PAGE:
5-star

Touching the Void

Touching the Void, Lyceum Theatre Edinburgh

I can recall many theatre performances. But I can only once recall seeing anything quite as accomplished,  astonishing and as well crafted as Touching the Void.* Story. Dialogue. Characters. Lighting. Sound. Set. Props. Movement. Music. All fused together to provide a jaw dropping spectacle that was an immersive and complete work of art. I was…

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Twelfth Night

Guy Hughes and Dawn Sievewright. Photo credit Mihaela Bodlovic

Gender-bending, gloriously psychedelic, and deeply, madly groovy. This is a riot of music and colour carried off by a stellar cast, bringing this complex story to life with an energy and flair that is jaw-dropping, and includes the most show-stopping second half opener I have seen in years. The action opens in a debauched 60s /…

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Jo Caulfield: Killing Time

Jo Caulfield Edinburgh Festival 2018

Jo Caulfield walks on to stage, sizes up the audience in moments, and proceeds to question, mock and taunt them. The venue offers a welcoming bar at the side of the room, and is packed out even this early on in the run – early booking would definitely be prudent to make sure you catch…

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More Moira Monologues

Alan Bissett as Moira Bell in More Moira Monologues

Bisset, male, author. Plays Moira, female, cleaner. Completely straight. And she’s a foul mouthed, deeply funny, chain-smoking delight. It’s easy to see why this show won a Fringe First in 2017. This is deeply confessional, but still light as a meringue, and all at the same time, covers acres, hectares of difficult, sensitive and tricky…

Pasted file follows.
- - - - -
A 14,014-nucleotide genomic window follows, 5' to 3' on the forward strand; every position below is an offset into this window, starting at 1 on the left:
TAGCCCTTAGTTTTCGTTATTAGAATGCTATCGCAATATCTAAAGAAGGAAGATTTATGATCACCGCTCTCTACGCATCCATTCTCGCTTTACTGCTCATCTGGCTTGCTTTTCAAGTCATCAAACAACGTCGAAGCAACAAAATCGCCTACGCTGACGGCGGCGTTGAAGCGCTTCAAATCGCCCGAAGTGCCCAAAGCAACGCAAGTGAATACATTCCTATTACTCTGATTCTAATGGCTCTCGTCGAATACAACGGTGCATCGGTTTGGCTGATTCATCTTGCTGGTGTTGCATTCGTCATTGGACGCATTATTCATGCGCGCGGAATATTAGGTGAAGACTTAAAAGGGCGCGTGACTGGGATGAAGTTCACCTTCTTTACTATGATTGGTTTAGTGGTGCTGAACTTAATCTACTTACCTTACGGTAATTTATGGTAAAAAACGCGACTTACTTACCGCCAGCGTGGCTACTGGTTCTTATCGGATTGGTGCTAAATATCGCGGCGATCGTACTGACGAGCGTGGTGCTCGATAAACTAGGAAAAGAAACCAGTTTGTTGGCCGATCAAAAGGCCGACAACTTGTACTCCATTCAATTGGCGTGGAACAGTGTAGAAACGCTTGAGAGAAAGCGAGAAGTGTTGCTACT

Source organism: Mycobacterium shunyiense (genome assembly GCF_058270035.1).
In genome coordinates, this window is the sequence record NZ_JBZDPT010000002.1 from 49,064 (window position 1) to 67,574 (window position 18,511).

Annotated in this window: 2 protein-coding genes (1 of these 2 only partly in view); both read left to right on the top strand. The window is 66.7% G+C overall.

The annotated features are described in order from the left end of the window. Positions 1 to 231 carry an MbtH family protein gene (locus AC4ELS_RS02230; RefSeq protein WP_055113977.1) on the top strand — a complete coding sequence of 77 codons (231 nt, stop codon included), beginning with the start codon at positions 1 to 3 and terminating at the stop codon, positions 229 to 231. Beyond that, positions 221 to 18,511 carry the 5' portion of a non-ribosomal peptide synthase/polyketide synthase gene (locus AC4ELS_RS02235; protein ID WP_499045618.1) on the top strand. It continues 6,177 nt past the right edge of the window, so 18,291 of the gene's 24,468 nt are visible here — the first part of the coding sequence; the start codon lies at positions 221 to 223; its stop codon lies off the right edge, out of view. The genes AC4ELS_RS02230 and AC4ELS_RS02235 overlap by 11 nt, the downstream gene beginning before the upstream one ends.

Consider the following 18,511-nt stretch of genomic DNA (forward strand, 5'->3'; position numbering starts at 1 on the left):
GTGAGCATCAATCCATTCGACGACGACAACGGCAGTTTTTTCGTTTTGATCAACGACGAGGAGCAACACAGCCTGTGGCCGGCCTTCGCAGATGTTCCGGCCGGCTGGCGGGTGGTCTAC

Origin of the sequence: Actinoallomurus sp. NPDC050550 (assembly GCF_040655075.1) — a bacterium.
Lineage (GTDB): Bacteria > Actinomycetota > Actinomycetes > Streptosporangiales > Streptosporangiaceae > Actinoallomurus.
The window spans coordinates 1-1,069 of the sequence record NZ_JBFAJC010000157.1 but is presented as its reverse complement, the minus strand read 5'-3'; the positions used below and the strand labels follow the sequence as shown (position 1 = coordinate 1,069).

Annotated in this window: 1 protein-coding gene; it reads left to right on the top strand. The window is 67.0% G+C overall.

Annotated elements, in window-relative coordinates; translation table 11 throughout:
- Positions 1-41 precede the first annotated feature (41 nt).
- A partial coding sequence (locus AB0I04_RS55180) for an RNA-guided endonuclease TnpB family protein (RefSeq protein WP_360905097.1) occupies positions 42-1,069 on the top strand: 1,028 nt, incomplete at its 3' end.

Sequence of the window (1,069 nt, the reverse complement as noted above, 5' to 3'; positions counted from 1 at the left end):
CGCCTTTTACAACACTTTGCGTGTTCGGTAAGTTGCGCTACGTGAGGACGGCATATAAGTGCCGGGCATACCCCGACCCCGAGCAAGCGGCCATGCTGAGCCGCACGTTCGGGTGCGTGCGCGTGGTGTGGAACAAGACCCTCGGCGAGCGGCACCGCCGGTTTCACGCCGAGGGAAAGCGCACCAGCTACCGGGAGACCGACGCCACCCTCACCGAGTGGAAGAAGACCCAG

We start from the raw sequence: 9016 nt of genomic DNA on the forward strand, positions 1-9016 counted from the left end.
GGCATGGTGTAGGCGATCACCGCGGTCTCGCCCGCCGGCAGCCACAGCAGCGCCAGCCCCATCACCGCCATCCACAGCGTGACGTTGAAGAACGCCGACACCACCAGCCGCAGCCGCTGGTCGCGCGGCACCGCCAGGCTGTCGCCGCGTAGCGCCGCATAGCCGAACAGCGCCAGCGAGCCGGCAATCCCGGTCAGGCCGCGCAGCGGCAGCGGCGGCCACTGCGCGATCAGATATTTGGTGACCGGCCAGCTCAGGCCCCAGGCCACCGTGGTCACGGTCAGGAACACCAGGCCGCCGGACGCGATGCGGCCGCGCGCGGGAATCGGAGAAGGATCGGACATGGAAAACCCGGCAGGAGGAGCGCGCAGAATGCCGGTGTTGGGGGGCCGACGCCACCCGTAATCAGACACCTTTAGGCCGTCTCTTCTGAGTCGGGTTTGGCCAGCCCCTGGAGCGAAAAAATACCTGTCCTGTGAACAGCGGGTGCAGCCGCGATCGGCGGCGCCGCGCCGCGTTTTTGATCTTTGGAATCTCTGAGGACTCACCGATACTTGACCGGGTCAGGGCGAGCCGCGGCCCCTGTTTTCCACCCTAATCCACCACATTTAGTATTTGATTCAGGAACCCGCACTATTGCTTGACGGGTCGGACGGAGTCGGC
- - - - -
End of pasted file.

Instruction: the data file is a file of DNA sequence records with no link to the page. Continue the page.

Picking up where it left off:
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The Moira Monologues

Alan Bissett as Moira Bell in The Moira Monologues

Falkirk. Or tae be mair exact, Fawkirk. This is a sheer classic, and is both theatre and comedy, making a welcome return 8 years after its first appearance at the Fringe in 2010. And it’s still fast, fresh and very funny. The language is explicit lowland Scots, Fawkirk variety, and Bisset plays Moira Bell, a…

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Preview: The Sacrifice Zones by James O’Brien

James O'Brien

A small, intimate venue, a healthy crowd, and an understated, eloquent performance of searing political poetry. O’Brien is not new to stage performance, but is best known as a theatre director, having brought  his legendary GIRO Theatre Company to the Edinburgh Festival Fringe on several occasions in the 1980s and 1990s. Although the company performed internationally…

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Meeting Jim

Meeting Jim

I’ve invited myself to Sunday dinner at Jim Haynes’ Montparnasse atelier at least four times.  Hold on. What kind of jackass invites themselves to dinner? Well, since he first started his dinners in 1978, there have been about 200,000 such jackasses visiting Paris by Jim’s reckoning. He says he has a mission to introduce everyone…

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Eugene Onegin

Eugene Onegin - Scottish Opera

Eugene Onegin towers over the Russian literature of the 19th century, and Tchaikovsky’s decision to create an opera based on a text which is still widely read (and regularly re-read) by Russians today was highly audacious. It is a sign of Tchaikovsky’s brilliance that the Opera, rather than the novel in verse it was based…

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Rhinoceros

Esin Harvey and Oguz Kaplangi in Rhinoceros. Photography by Mihaela Bodlovic.

[This is a #TwoReviews™ Review – Two different reviews of the same performance] #TwoReviews is a literary creation owned by EdinburghFestival.org Rhinoceros by Catherine Carnie Rhinoceros by James O’Brien For David Greig (Artistic Director of the Lyceum Theatre, Edinburgh) the morning after the Brexit referendum was a moment of discombobulation – he felt odd … “as odd…

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Mr Blue Sky

Mr Blue Sky

Mr Blue Sky is a piece of stunning, vibrant and life-affirming theatre that had me horrified, aching, and laughing, and by the end, I felt like simply getting up and dancing. The raw (and sometimes dark) humour coming from the stage was like a bolt of electricity. Mr Blue Sky. Photograph by Andy Catlin. Image…

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